- Golden at the Runner’s Corner for convincing me to try a new, much lighter pair of shoes. He promised I’d gain at least five minutes during the run. I think it was at least ten.
- Duane Newman for helping me understand the course and map out a pacing strategy for the race.
- Many others who have encouraged me along the way.
Running the St. George marathon was an awesome experience and confirmed what I already knew: I can do hard things.
I recommend always having a “do hard things” project on which you are working. Doing so will provide continuous learning and motivation. Don’t shy away; do hard things.
Most people have more work to do than they have time to finish. In many cases there’s an endless array of work (or busywork) that gets in the way and takes up time that could be used more productively. Quite often the more trivial things get in the way of the more important things, which drains energy and decreases productivity.
I found a simple, yet powerful statement on Mark Sanborn’s post Ten Things to Improve Your Life Today: “schedule accomplishments, not activity.” How often as leaders do we schedule the activity that needs to happen, but leave out what we need to accomplish? I’ve seen this tendency among product managers (including myself) to write down what will happen, not the results. A few examples might include:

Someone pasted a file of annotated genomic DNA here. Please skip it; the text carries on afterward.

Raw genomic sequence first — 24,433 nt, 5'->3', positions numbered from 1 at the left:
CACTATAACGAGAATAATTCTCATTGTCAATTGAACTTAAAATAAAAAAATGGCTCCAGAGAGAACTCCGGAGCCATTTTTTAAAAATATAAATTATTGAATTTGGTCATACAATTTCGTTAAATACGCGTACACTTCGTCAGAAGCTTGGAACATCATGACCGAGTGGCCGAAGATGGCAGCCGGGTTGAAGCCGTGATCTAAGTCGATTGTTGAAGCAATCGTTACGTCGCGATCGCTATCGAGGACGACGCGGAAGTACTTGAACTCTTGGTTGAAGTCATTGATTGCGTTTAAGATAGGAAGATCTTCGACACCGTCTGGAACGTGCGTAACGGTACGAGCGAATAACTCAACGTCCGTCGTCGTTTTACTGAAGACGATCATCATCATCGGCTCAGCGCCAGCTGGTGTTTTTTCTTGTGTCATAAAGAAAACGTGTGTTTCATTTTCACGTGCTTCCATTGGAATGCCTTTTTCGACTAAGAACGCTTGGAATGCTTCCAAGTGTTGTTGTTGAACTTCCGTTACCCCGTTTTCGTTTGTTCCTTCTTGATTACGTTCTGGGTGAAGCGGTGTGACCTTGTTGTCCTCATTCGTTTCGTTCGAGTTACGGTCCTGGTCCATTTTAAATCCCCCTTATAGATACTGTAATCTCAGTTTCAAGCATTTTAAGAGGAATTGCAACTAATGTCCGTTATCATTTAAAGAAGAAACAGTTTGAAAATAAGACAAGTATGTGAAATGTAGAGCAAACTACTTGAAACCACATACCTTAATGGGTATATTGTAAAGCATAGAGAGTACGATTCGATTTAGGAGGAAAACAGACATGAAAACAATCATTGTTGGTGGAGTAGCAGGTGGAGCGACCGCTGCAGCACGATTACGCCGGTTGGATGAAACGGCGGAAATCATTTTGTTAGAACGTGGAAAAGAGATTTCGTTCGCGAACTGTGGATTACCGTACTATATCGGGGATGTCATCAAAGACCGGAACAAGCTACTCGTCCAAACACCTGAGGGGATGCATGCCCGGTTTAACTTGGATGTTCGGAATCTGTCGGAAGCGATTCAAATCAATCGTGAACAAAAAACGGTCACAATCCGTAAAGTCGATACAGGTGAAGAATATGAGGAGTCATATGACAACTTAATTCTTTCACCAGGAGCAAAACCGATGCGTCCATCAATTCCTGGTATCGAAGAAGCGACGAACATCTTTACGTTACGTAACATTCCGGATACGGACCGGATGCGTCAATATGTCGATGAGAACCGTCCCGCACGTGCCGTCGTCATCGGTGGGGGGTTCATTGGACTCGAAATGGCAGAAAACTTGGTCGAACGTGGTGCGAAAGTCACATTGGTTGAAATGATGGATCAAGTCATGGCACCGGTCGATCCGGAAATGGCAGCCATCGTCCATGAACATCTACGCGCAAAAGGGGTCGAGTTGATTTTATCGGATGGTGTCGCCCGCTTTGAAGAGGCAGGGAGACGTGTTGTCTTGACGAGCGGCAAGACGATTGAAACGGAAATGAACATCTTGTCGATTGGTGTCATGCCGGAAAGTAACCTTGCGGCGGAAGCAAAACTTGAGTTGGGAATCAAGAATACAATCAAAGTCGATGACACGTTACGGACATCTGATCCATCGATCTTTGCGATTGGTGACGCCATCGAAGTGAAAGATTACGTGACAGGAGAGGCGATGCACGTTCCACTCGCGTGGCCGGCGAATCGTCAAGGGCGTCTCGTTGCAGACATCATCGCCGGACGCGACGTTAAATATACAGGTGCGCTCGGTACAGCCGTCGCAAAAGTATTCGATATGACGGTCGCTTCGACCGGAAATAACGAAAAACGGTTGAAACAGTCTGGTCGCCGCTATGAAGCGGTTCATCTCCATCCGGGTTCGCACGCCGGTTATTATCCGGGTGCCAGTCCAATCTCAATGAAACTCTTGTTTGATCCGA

- Write the new PRD for (product name)
- Visit three customers in August
- Discuss market trends with management team.
While it’s better to schedule something than nothing at all (that surely leads to failure), would it not be more effective to schedule time to accomplish the desired result than simply to schedule time do the activity that leads to the result? If you schedule accomplishments, the needed activities are automatically implied. You will focus your efforts on the final results, rather than spend time “working” on things that may or may not lead to that end. Here’s and example of how you might change the statements above to focus on accomplishments:
- Review PRD with team and obtain their approval
- Get enough customer feedback in August to determine best solution for (product problem)
- Obtain approval from management team for new product proposal.
Accomplishing work of any significance will always require doing activities. However, scheduling the results will lead much more directly to the desired outcome.